What Is Child Neglect?

young girl with hair in her face walking outside wearing a backpack
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Child neglect is one of the most common forms of child mistreatment. It can affect a child’s physical and mental health and can lead to long-term adverse consequences. Child neglect springs from many complex issues, including parental mental health, poverty, and drug and alcohol use.

According to the Children’s Bureau of the Department of Health and Human Services, in 2018, approximately 678,000 children in the country were deemed victims of abuse or neglect, with about 60.8% of those suffering from neglect. Moreover, the bureau estimated that 1,770 children died in 2018 from abuse or neglect.

The Federal Child Abuse Prevention Treatment Act (CAPTA) legally defines neglect as "any recent act or failure to act on the part of a parent or caretaker that presents an imminent risk of serious harm to the child."

State laws often define neglect as the failure of a parent or caregiver to provide needed food, shelter, clothing, medical care, or supervision to the degree that a child’s health, safety, and well-being are threatened with harm.

Some states include exceptions for determining neglect. For example, a parent who declines certain medical treatments for a child based on religious beliefs may be given an exemption.

A parent's financial situation may also be taken into consideration. A parent living in poverty, for example, who struggles to provide children with adequate food or shelter, may not be considered neglectful if the family is applying for financial assistance or if they're doing the best with what they have. Additionally, some parents may need to leave children at home or under the care of older siblings while they work or go to school.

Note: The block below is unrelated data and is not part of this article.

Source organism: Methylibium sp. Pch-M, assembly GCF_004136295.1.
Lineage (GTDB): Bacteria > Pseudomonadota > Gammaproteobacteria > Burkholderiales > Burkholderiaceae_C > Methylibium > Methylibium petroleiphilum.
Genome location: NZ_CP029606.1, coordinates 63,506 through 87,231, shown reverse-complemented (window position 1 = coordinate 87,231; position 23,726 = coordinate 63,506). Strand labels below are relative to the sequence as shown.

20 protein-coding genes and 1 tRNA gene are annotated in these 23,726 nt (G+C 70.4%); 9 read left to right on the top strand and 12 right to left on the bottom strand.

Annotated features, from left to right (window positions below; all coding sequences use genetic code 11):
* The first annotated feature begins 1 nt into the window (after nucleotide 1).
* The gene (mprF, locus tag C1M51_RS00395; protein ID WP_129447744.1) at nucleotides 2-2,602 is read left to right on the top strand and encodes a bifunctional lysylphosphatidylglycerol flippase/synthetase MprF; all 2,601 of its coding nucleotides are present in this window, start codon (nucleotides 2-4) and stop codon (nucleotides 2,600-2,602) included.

Types of Child Neglect

When you think of a neglected child, what may come to mind is a child going hungry or left at home alone for long periods of time. But neglect comes in many different forms.

According to the Children’s Bureau of the U.S. Department of Health and Human Services, there are several basic categories of neglect, including:

  • Educational neglect: Failing to enroll a child in school, allowing a child to repeatedly skip school, or ignoring a child’s special education needs
  • Emotional neglect: Exposing a child to domestic violence or substance use, or not providing affection or emotional support
  • Inadequate supervision: Leaving a child who can’t care for themselves home alone, not protecting a child from safety hazards, or leaving the child with inadequate caregivers
  • Medical neglect: Denying or delaying necessary or recommended medical treatment
  • Physical neglect: Failing to care for a child’s basic needs like hygiene, clothing, nutrition, or shelter, or abandoning a child

Risk Factors

Most parents have good intentions and don't set out to neglect their children. But, unfortunately, some parents aren't able to adequately meet a child's needs.

Sometimes neglect is completely unintentional, such as the case of a young parent who doesn’t understand basic child development. They may not recognize how often their infant needs to be fed or changed or know that a 5-year-old shouldn't be left home alone.

At other times, the parent's mental illness or substance use issues may prevent them from providing their children with adequate care. A parent who is under the influence of drugs may not be able to prevent their toddler from wandering outside alone, for example.

The following factors have been found to increase a child’s risk of being neglected:

  • Child factors: Developmental delays
  • Environmental factors: Poverty, lack of social support, or neighborhood distress
  • Family factors: Single-parent households, domestic violence, historically underserved communities, or family stress